A few of my PA SHPO colleagues and I traveled to Washington, D.C. in March to join State Historic Preservation Offices and other preservationists from around the country at National Historic Preservation Advocacy Week.
Sponsored by the National Conference of State Historic Preservation Officers (NCSHPO) and Preservation Action, the week includes workshops and presentations that provide an opportunity for SHPOs and federal agencies to learn from each other and address the types of issues SHPO offices face.
Trekking Across Capitol Hill
The highlight of the week for me is Wednesday, the day reserved for visits with state legislators on Capital Hill. Pennsylvania has 18 Congressmen and -women and 2 Senators. We visited all 20 offices in this one day!
This year’s PA SHPO contingent included seasoned Advocacy Week-ers like myself and Andrea MacDonald, PA SHPO’s Bureau Director and Pennsylvania’s Deputy State Historic Preservation Officer. Newbies included Elizabeth Rairigh (Division Chief for Preservation Services), Barbara Frederick (Supervisor in the Environmental Review division), and Merrick Berg, the project manager for PA-SHARE.
Mindy Crawford, Sandy Rosenberg, and Roy Smith from Preservation Pennsylvania as well as an student with the University of Maryland joined us for the legislator visits.
What do we do at these visits?
I also like to think about this day as “Historic Preservation in the Commonwealth Awareness Day.” Our ultimate goal is to let the legislators know that the PA SHPO and PHMC are a resource for them and their constituents when it comes to historic preservation and the older and historic places they care about.
There are always lots of things we like to talk about with legislators and their staffs during these visits, which we’ve enjoyed doing for several years now. There were a lot of new legislators to meet with this year but still lots of old friends to meet with as well.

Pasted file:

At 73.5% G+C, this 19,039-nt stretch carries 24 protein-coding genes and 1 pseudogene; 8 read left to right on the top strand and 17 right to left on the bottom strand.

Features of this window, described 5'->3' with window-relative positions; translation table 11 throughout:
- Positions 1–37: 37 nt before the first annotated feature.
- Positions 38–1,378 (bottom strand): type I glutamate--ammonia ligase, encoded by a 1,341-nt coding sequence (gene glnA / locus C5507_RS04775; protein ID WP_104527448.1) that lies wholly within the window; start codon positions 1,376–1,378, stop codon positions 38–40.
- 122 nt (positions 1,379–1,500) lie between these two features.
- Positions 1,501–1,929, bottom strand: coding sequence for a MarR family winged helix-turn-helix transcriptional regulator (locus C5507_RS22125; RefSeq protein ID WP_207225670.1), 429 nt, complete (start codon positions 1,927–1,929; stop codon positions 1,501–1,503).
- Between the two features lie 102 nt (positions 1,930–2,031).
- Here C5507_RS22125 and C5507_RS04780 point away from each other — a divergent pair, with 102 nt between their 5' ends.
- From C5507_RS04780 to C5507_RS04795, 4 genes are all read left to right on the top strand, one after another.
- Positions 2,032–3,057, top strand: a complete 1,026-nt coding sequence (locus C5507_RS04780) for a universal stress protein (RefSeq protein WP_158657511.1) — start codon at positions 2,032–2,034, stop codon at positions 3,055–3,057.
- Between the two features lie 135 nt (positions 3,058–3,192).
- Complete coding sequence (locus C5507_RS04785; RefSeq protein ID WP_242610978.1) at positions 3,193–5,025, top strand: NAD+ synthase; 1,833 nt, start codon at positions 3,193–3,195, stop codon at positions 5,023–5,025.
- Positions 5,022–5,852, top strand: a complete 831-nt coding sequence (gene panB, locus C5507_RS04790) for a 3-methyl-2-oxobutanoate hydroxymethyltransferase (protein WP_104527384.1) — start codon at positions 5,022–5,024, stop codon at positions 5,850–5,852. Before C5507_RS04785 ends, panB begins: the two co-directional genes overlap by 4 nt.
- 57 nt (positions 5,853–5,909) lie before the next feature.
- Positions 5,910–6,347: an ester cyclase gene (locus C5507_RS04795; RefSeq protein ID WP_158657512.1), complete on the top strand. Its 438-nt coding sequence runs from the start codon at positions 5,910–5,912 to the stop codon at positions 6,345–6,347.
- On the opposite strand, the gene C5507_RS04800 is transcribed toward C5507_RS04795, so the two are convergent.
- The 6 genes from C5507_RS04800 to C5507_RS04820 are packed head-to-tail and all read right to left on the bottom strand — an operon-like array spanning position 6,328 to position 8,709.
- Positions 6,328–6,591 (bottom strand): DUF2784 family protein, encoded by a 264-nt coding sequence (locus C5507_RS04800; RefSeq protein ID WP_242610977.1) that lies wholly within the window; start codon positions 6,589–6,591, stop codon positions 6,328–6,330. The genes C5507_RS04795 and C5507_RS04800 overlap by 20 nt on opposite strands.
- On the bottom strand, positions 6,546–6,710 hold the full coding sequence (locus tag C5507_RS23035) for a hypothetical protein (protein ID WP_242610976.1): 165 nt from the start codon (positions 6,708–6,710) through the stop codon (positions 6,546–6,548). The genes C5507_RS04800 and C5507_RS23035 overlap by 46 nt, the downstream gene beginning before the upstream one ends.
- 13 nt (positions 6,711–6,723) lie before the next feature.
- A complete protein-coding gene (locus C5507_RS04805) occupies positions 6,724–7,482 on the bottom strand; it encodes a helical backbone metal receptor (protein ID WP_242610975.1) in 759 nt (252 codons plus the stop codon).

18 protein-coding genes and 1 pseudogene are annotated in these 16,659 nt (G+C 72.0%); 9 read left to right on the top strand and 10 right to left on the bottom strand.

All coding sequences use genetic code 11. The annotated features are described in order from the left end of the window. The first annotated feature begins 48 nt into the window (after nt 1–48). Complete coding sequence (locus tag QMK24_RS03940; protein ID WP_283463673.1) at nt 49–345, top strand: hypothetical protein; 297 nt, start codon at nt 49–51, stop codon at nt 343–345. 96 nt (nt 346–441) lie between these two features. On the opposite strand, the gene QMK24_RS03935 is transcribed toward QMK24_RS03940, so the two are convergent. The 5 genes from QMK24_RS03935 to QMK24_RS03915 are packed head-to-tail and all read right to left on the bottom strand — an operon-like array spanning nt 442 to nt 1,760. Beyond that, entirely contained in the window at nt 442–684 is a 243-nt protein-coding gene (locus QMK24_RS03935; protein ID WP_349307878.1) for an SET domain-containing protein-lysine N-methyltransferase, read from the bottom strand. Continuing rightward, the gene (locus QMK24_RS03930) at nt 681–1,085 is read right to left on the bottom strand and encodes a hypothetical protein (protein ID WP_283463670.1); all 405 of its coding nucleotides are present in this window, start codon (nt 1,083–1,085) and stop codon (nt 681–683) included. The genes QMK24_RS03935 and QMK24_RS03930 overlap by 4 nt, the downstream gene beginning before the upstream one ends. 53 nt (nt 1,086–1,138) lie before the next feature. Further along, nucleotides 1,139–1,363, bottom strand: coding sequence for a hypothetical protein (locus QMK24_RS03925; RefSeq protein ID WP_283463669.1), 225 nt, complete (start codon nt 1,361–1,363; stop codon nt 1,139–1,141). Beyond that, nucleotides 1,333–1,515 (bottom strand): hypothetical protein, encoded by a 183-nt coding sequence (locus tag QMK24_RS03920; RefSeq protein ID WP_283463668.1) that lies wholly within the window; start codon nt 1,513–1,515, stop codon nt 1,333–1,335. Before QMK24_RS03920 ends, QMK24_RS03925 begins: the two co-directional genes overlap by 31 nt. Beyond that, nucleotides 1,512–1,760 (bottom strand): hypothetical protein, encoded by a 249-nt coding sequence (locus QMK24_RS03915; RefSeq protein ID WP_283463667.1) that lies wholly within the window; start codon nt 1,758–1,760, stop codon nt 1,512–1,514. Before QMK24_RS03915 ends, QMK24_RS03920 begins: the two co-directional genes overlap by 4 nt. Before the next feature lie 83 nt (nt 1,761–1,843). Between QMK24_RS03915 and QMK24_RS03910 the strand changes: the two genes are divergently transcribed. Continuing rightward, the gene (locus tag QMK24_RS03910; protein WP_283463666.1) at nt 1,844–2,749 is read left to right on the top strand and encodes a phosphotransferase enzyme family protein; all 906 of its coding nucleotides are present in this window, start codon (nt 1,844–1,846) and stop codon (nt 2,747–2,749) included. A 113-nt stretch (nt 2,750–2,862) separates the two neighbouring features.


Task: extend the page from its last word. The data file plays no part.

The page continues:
Each year, we like to not only introduce them to our office and the federal and state programs we administer but also provide some additional education about some aspect of the federal preservation program in Pennsylvania.
This year’s message included information about Congressional funding for the Historic Preservation Fund and the public benefits of consultation under Section 106 of the National Historic Preservation Act. Not sure exactly what the Historic Preservation Fund is all about? Check out this post for a summary.
Here are some examples of the types of things we shared in our “leave behind” materials at each office:
- National Historic Preservation Caucus
- Historic Preservation Fund FY20 Request
- Public Benefits of and Participating in Section 106 Consultation
- A Citizen’s Guide to Section 106 Review from the ACHP
- Examples of Section 106 Consultation Outcomes in Pennsylvania
- General information about the Historic Preservation Fund and SHPO offices
We also included a copy of Pennsylvania’s statewide historic preservation plan, #PreservAtionHappensHere!, our “Your Guide to the Pennsylvania State Historic Preservation Office” that provides legislators with an overview of the PA SHPO and our programs, and the latest copy of the Pennsylvania Heritage magazine.
Why it matters
We here at the PA SHPO believe that putting faces to names and programs is a critical component of building successful partnerships. These annual visits in Washington, D.C. help us – and Pennsylvanians – by making the connections between the federal policies, programs, and budgets legislators work with on a daily basis and the positive impacts and importance of the federal preservation program in the commonwealth real.